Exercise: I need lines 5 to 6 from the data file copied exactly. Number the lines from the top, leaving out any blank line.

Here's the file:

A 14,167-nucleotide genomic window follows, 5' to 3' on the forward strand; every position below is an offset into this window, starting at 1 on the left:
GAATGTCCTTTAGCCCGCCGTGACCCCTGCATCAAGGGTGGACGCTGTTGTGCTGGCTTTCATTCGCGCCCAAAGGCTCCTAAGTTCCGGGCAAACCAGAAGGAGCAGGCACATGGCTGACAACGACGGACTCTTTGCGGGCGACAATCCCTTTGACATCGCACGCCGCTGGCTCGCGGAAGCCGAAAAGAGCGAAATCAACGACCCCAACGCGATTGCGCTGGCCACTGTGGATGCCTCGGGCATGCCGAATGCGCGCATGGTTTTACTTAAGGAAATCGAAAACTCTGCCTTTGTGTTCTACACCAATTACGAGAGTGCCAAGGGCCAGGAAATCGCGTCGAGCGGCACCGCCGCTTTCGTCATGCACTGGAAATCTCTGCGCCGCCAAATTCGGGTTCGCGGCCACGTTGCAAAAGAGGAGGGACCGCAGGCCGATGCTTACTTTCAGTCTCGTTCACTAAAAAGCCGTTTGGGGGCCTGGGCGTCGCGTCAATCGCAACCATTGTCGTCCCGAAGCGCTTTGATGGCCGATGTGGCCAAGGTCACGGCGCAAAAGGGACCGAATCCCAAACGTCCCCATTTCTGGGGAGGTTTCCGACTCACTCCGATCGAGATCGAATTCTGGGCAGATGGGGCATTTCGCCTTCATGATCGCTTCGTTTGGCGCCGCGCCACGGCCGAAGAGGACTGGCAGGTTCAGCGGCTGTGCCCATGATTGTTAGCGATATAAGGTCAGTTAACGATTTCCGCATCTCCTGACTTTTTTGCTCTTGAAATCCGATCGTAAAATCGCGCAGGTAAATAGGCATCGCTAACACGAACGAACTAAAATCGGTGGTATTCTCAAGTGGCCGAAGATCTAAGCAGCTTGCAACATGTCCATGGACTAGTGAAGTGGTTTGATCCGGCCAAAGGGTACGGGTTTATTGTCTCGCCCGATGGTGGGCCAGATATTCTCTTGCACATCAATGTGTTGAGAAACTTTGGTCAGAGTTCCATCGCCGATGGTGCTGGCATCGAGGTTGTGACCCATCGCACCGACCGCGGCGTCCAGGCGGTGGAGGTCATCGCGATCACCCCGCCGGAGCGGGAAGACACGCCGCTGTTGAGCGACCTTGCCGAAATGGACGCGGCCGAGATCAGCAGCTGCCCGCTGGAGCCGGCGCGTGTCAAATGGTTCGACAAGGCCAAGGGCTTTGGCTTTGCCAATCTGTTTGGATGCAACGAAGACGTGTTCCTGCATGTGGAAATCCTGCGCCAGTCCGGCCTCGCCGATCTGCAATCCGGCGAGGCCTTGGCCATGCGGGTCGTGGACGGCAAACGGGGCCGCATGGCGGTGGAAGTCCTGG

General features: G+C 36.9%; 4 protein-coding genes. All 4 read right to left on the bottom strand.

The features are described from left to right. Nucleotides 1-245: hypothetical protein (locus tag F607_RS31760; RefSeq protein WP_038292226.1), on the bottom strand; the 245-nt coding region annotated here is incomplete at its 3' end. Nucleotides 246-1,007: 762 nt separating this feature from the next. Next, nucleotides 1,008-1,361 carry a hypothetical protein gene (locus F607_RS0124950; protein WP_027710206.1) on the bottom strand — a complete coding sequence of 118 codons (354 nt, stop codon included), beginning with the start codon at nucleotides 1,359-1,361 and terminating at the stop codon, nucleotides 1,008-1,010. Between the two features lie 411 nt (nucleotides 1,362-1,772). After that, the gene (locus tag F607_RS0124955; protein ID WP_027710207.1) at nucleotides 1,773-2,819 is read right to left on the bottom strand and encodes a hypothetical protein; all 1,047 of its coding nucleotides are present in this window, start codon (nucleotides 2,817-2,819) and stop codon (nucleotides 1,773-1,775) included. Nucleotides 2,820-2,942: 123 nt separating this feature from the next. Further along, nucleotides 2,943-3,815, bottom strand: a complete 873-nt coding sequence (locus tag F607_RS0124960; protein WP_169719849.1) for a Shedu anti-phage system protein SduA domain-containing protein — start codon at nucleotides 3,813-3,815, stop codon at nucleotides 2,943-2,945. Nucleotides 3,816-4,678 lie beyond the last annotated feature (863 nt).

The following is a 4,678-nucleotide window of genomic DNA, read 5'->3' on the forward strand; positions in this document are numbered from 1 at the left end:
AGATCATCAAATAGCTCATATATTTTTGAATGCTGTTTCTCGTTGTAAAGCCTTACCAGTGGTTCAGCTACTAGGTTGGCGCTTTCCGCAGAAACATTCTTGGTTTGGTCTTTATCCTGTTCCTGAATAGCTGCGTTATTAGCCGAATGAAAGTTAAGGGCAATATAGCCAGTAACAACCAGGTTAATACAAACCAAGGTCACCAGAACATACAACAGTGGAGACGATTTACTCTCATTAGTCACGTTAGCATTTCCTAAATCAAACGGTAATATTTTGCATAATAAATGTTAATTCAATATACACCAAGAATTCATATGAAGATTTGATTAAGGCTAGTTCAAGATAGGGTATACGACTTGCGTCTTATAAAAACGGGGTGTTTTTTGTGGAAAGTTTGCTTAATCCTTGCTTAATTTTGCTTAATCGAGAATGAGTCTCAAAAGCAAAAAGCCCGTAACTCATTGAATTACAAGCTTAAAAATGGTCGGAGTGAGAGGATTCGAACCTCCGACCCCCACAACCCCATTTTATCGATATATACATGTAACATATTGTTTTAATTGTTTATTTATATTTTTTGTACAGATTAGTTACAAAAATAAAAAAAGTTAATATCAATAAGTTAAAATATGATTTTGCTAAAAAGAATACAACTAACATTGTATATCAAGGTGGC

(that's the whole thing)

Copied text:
The following is a 4,678-nucleotide window of genomic DNA, read 5'->3' on the forward strand; positions in this document are numbered from 1 at the left end:
AGATCATCAAATAGCTCATATATTTTTGAATGCTGTTTCTCGTTGTAAAGCCTTACCAGTGGTTCAGCTACTAGGTTGGCGCTTTCCGCAGAAACATTCTTGGTTTGGTCTTTATCCTGTTCCTGAATAGCTGCGTTATTAGCCGAATGAAAGTTAAGGGCAATATAGCCAGTAACAACCAGGTTAATACAAACCAAGGTCACCAGAACATACAACAGTGGAGACGATTTACTCTCATTAGTCACGTTAGCATTTCCTAAATCAAACGGTAATATTTTGCATAATAAATGTTAATTCAATATACACCAAGAATTCATATGAAGATTTGATTAAGGCTAGTTCAAGATAGGGTATACGACTTGCGTCTTATAAAAACGGGGTGTTTTTTGTGGAAAGTTTGCTTAATCCTTGCTTAATTTTGCTTAATCGAGAATGAGTCTCAAAAGCAAAAAGCCCGTAACTCATTGAATTACAAGCTTAAAAATGGTCGGAGTGAGAGGATTCGAACCTCCGACCCCCACAACCCCATTTTATCGATATATACATGTAACATATTGTTTTAATTGTTTATTTATATTTTTTGTACAGATTAGTTACAAAAATAAAAAAAGTTAATATCAATAAGTTAAAATATGATTTTGCTAAAAAGAATACAACTAACATTGTATATCAAGGTGGC